Simulate a Smile

 
 
By Peter Coffee  |  Posted 2006-04-24 Email Print this article Print
 
 
 
 
 
 
 

Opinion: Service-oriented computing is an attitude, not just an architecture.

Were past the stage of ITs evolution where people come to a computer in the manner that they pick up a power tool, having a specific task in mind and probably some training in how to do it. The fastest-growing model of computing today, with no end to the trend in sight, is one of systems that seek to recognize a situation or an opportunity to be of service—whether were talking about a process-to-human or a process-to-process relationship.

When this service-based model meets the real-world environment, system builders will find that their task is much more complicated than it seems when theyre crafting a scripted technology demonstration.

A vivid example of the challenge is in voice-synthesis notifications for active environments—for example, those that try to assist the driver of a car. This merely begins with the challenge of meeting rising expectations for a natural-sounding voice that correctly pronounces same-spelled words: for example, "close" ("you are close to an object behind you") and "close" ("please close the trunk lid before driving"). Navigation systems must also deal with database entries that were meant to be read by a person, not spoken by a machine: A now-ancient Digital Equipment Corp. demo showed an algorithm correctly inferring from context to pronounce the text string "St. James St." as "Saint James Street."

Problems like the ones that Ive just described can be solved by experts in speech synthesis who dont know anything about the task environment of driving. Other domains also pose distinctive technical challenges that may seem to represent the crucial problems to be solved—but it may turn out that those milestones, once reached, arent enough to yield a useful result.

Additional perspective is needed to prioritize tasks: in the automotive case, for example, so that warnings about what might be a child playing behind a car thats in reverse are issued more immediately and with greater urgency than warnings of traffic problems or routine service reminders. Allocation of processor cycles, sensor network bandwidth and "air time" on the driver cockpit audio channel all depend on task knowledge and the provision of scalable infrastructure to provide any needed "mother ship" support.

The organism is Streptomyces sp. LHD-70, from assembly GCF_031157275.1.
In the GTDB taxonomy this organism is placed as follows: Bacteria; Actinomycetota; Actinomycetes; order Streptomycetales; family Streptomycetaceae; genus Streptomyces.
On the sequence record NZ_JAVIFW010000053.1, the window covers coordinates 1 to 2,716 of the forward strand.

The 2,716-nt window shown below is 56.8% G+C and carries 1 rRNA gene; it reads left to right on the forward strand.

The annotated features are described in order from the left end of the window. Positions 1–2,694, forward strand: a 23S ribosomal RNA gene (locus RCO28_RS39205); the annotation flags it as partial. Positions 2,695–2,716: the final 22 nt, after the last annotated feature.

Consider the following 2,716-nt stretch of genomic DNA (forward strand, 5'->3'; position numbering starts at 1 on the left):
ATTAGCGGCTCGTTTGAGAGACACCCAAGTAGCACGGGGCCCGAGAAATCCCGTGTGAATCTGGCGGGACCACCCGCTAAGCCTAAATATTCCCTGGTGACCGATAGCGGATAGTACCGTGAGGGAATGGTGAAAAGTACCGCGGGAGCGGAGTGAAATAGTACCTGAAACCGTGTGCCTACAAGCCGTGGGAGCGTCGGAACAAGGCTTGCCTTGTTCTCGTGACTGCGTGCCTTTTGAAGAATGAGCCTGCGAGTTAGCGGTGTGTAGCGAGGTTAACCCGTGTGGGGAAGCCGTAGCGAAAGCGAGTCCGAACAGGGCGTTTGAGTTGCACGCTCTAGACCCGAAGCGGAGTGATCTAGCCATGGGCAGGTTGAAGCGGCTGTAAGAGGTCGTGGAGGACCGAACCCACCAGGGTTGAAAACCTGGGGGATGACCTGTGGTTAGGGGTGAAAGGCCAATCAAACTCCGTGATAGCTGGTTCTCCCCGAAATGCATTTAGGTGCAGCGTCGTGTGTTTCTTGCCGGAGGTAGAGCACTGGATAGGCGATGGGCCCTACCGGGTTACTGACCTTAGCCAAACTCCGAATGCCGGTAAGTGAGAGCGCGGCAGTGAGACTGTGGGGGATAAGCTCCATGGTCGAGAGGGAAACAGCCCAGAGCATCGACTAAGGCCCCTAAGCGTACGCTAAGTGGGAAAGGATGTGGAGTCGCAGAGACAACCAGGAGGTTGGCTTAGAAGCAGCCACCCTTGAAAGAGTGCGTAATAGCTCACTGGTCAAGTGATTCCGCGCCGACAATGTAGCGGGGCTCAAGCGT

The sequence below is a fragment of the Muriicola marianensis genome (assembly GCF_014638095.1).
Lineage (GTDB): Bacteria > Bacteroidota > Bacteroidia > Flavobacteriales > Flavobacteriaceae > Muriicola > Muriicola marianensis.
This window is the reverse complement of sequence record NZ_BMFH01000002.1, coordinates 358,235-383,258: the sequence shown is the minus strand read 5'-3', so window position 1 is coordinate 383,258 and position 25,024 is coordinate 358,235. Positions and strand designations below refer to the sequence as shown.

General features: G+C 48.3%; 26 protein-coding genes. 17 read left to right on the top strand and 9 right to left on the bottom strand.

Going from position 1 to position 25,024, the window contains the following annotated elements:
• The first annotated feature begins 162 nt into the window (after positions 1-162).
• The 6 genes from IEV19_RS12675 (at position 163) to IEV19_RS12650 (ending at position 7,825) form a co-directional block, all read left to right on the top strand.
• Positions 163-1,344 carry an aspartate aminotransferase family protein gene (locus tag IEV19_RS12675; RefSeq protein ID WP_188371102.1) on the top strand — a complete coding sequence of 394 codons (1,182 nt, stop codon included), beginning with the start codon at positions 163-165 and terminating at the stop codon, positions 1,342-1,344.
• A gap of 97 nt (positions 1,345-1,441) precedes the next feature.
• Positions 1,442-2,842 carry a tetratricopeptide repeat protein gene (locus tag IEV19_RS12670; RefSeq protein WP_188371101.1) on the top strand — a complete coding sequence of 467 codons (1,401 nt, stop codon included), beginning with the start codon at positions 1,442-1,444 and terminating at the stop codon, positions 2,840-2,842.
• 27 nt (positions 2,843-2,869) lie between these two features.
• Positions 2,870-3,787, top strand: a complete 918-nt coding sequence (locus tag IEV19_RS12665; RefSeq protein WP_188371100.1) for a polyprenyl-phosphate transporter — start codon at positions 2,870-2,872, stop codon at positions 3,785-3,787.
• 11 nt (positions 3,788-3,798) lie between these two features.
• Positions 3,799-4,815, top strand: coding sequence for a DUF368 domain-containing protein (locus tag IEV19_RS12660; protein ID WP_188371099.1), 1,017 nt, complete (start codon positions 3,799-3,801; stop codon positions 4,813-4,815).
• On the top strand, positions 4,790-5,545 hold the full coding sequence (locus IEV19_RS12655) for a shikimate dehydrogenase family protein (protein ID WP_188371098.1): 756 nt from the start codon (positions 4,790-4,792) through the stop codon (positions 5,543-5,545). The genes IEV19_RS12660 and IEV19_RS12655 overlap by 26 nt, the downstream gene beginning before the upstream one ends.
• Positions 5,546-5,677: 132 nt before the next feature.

Developers crafting service-oriented architectures for enterprise IT operations should also have this kind of perspective. They need to maintain a big picture of the resources that theyre allocating themselves and also the resources that theyre consuming. They need to consider the manner in which services should best be prioritized by urgency, and enabled to communicate with each other and with the user based on task-related models of what will happen if a request is not fulfilled or a piece of information is not delivered.

Its one thing to build a system thats impressive when its working as planned. Its quite another to build one thats not ridiculous, or worse, when its best-case assumptions arent valid.

Tell me what youd call good service at peter_coffee@ziffdavis.com. Check out eWEEK.coms for the latest news, reviews and analysis in programming environments and developer tools.
 
 
 
 
Peter Coffee is Director of Platform Research at salesforce.com, where he serves as a liaison with the developer community to define the opportunity and clarify developers' technical requirements on the company's evolving Apex Platform. Peter previously spent 18 years with eWEEK (formerly PC Week), the national news magazine of enterprise technology practice, where he reviewed software development tools and methods and wrote regular columns on emerging technologies and professional community issues.Before he began writing full-time in 1989, Peter spent eleven years in technical and management positions at Exxon and The Aerospace Corporation, including management of the latter company's first desktop computing planning team and applied research in applications of artificial intelligence techniques. He holds an engineering degree from MIT and an MBA from Pepperdine University, he has held teaching appointments in computer science, business analytics and information systems management at Pepperdine, UCLA, and Chapman College.
 
 
 
 
 
 
 

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